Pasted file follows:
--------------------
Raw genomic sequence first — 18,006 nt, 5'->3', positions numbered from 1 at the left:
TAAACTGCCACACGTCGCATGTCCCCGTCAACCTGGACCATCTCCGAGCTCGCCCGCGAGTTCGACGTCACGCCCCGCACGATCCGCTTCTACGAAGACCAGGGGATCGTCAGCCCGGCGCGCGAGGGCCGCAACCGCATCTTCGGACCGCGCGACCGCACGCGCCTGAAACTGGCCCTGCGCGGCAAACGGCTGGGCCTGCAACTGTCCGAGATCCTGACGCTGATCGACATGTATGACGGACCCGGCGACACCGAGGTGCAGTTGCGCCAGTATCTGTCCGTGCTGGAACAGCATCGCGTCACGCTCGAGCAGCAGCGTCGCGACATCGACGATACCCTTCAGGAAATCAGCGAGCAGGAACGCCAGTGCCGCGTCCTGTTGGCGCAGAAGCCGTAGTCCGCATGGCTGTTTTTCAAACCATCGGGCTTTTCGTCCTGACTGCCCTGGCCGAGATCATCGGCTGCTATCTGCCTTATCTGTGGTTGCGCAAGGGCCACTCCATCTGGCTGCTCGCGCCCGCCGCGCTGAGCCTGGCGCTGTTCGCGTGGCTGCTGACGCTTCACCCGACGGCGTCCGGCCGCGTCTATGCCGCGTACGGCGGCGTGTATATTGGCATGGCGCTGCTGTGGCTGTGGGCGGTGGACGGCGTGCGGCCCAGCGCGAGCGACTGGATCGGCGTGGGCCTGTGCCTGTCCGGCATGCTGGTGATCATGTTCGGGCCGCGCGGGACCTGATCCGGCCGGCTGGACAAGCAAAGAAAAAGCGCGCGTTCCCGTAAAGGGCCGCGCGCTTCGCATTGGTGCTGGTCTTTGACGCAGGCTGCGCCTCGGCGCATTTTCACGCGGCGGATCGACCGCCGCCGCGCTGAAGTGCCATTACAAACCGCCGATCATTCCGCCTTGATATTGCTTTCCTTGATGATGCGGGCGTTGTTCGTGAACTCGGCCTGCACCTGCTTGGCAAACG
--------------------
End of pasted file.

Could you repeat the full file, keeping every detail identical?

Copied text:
Raw genomic sequence first — 18,006 nt, 5'->3', positions numbered from 1 at the left:
TAAACTGCCACACGTCGCATGTCCCCGTCAACCTGGACCATCTCCGAGCTCGCCCGCGAGTTCGACGTCACGCCCCGCACGATCCGCTTCTACGAAGACCAGGGGATCGTCAGCCCGGCGCGCGAGGGCCGCAACCGCATCTTCGGACCGCGCGACCGCACGCGCCTGAAACTGGCCCTGCGCGGCAAACGGCTGGGCCTGCAACTGTCCGAGATCCTGACGCTGATCGACATGTATGACGGACCCGGCGACACCGAGGTGCAGTTGCGCCAGTATCTGTCCGTGCTGGAACAGCATCGCGTCACGCTCGAGCAGCAGCGTCGCGACATCGACGATACCCTTCAGGAAATCAGCGAGCAGGAACGCCAGTGCCGCGTCCTGTTGGCGCAGAAGCCGTAGTCCGCATGGCTGTTTTTCAAACCATCGGGCTTTTCGTCCTGACTGCCCTGGCCGAGATCATCGGCTGCTATCTGCCTTATCTGTGGTTGCGCAAGGGCCACTCCATCTGGCTGCTCGCGCCCGCCGCGCTGAGCCTGGCGCTGTTCGCGTGGCTGCTGACGCTTCACCCGACGGCGTCCGGCCGCGTCTATGCCGCGTACGGCGGCGTGTATATTGGCATGGCGCTGCTGTGGCTGTGGGCGGTGGACGGCGTGCGGCCCAGCGCGAGCGACTGGATCGGCGTGGGCCTGTGCCTGTCCGGCATGCTGGTGATCATGTTCGGGCCGCGCGGGACCTGATCCGGCCGGCTGGACAAGCAAAGAAAAAGCGCGCGTTCCCGTAAAGGGCCGCGCGCTTCGCATTGGTGCTGGTCTTTGACGCAGGCTGCGCCTCGGCGCATTTTCACGCGGCGGATCGACCGCCGCCGCGCTGAAGTGCCATTACAAACCGCCGATCATTCCGCCTTGATATTGCTTTCCTTGATGATGCGGGCGTTGTTCGTGAACTCGGCCTGCACCTGCTTGGCAAACG